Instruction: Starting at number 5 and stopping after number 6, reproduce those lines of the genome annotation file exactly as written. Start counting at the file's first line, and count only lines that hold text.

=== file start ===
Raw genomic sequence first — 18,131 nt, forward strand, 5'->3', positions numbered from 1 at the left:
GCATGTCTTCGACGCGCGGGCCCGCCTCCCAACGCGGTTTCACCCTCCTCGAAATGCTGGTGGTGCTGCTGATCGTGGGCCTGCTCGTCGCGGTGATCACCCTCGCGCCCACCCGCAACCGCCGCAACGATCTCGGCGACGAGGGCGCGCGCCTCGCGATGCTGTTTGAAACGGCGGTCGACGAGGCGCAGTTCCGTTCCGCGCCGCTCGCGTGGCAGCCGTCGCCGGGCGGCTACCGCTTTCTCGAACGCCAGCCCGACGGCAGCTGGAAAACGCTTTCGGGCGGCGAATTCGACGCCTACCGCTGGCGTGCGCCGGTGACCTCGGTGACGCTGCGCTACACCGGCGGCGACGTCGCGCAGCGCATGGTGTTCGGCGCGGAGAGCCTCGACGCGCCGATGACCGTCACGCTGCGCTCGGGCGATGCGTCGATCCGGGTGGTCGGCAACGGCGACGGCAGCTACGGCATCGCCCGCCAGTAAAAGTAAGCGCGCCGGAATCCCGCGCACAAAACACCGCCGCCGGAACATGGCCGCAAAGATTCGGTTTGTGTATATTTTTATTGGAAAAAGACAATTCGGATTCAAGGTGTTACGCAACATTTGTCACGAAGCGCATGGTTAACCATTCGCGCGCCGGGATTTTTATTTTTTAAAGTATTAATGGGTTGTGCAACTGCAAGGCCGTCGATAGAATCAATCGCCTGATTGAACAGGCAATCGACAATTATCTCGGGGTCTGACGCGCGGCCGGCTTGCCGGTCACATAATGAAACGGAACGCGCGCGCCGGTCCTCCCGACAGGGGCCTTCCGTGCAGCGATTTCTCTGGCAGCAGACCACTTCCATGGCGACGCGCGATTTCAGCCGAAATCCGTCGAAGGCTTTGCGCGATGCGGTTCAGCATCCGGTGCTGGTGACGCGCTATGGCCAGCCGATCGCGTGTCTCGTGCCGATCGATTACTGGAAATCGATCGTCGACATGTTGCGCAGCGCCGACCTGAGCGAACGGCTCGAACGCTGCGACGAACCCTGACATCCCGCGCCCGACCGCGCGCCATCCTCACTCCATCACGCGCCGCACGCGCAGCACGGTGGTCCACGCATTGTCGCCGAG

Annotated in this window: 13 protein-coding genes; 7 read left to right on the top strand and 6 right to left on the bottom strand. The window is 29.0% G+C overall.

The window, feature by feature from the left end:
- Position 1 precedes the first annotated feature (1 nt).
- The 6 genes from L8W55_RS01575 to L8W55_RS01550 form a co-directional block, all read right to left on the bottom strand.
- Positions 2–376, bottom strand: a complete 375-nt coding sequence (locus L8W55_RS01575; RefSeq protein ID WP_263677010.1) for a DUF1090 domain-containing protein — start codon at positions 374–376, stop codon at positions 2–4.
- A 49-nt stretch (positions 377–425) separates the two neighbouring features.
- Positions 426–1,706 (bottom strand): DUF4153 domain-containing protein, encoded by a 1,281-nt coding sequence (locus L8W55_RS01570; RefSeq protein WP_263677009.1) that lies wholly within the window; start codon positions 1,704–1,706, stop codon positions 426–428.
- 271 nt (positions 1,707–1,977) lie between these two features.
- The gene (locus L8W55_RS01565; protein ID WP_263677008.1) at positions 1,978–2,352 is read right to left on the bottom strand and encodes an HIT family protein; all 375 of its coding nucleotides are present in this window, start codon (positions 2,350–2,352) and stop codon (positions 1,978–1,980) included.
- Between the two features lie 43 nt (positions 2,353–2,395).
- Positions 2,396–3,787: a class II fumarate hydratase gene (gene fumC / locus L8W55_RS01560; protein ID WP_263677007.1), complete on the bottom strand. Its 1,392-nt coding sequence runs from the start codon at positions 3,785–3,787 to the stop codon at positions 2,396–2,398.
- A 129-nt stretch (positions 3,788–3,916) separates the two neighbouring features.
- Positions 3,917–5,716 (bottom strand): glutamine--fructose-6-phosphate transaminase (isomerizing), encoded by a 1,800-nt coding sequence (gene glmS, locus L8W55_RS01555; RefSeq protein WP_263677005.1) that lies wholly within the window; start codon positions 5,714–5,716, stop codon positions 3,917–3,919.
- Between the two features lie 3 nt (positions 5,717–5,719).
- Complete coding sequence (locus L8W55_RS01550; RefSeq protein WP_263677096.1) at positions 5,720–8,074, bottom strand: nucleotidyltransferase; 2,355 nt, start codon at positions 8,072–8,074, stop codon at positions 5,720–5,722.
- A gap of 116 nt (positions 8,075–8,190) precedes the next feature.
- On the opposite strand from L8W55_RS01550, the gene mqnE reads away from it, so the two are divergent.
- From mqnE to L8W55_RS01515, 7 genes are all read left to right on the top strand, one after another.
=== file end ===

- Position 1 precedes the first annotated feature (1 nt).
- The 6 genes from L8W55_RS01575 to L8W55_RS01550 form a co-directional block, all read right to left on the bottom strand.